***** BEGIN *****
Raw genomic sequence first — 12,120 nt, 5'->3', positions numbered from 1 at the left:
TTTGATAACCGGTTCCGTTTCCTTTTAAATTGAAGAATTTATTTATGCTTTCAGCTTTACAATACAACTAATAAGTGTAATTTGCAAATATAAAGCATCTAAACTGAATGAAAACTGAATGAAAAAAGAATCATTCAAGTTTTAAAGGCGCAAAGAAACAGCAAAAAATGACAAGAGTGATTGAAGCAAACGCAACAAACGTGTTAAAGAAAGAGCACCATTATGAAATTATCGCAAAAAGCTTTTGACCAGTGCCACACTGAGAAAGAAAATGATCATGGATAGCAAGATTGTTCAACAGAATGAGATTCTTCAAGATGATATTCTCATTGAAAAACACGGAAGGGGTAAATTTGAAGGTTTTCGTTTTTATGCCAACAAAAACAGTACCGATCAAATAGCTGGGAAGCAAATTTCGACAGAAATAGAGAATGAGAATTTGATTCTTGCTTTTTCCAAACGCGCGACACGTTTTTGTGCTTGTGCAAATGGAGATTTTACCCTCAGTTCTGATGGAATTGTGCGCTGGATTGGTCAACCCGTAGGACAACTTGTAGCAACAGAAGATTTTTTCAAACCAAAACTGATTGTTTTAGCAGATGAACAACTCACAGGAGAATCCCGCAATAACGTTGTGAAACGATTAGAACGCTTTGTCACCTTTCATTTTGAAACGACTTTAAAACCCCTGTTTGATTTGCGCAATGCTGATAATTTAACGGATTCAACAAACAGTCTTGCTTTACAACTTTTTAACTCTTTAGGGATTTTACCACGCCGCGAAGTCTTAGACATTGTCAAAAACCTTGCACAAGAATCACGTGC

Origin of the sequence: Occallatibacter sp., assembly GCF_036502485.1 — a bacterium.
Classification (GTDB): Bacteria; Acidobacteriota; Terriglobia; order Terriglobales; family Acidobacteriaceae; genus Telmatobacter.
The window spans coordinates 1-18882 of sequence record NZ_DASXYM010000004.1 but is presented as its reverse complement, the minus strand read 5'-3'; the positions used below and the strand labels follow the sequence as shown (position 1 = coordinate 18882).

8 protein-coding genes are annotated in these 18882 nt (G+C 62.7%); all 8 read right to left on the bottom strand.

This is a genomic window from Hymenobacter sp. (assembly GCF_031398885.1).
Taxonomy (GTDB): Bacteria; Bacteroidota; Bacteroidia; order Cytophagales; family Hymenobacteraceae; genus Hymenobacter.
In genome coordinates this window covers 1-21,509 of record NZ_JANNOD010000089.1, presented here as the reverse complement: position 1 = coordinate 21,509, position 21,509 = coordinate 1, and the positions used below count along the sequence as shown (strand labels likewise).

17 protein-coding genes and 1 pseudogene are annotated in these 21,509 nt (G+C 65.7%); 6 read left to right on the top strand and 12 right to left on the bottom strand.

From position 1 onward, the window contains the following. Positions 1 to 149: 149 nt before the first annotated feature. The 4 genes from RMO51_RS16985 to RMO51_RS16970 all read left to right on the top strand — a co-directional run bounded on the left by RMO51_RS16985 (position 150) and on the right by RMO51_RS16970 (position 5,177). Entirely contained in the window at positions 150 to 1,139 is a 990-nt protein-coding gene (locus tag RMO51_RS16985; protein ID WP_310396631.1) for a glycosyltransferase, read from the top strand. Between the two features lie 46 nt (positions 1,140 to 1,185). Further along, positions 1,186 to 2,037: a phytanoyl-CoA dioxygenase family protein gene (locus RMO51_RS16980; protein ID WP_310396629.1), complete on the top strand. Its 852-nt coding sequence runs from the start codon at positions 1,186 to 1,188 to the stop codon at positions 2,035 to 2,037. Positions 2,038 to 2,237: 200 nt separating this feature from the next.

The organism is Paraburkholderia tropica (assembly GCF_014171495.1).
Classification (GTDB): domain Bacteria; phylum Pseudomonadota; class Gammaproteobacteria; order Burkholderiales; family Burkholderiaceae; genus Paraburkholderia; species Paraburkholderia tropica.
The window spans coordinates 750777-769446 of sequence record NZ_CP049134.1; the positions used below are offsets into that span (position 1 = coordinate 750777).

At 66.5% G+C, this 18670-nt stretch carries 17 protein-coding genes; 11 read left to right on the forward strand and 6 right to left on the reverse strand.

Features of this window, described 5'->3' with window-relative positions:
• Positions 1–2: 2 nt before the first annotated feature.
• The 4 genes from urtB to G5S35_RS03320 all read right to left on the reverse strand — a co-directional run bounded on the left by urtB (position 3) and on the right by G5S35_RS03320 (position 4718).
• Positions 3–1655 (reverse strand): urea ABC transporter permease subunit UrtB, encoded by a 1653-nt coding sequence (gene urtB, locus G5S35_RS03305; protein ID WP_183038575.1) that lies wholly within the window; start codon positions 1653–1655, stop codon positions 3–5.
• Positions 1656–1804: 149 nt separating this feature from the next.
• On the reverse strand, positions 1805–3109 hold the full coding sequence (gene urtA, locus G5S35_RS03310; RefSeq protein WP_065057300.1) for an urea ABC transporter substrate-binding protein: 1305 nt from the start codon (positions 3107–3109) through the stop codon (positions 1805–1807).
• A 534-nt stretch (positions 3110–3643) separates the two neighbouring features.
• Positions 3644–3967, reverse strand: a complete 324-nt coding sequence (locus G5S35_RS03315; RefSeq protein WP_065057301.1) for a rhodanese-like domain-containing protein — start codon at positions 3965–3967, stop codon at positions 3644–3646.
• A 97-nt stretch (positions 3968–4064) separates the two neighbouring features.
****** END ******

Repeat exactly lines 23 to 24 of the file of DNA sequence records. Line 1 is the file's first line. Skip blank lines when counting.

• Positions 3644–3967, reverse strand: a complete 324-nt coding sequence (locus G5S35_RS03315; RefSeq protein WP_065057301.1) for a rhodanese-like domain-containing protein — start codon at positions 3965–3967, stop codon at positions 3644–3646.
• A 97-nt stretch (positions 3968–4064) separates the two neighbouring features.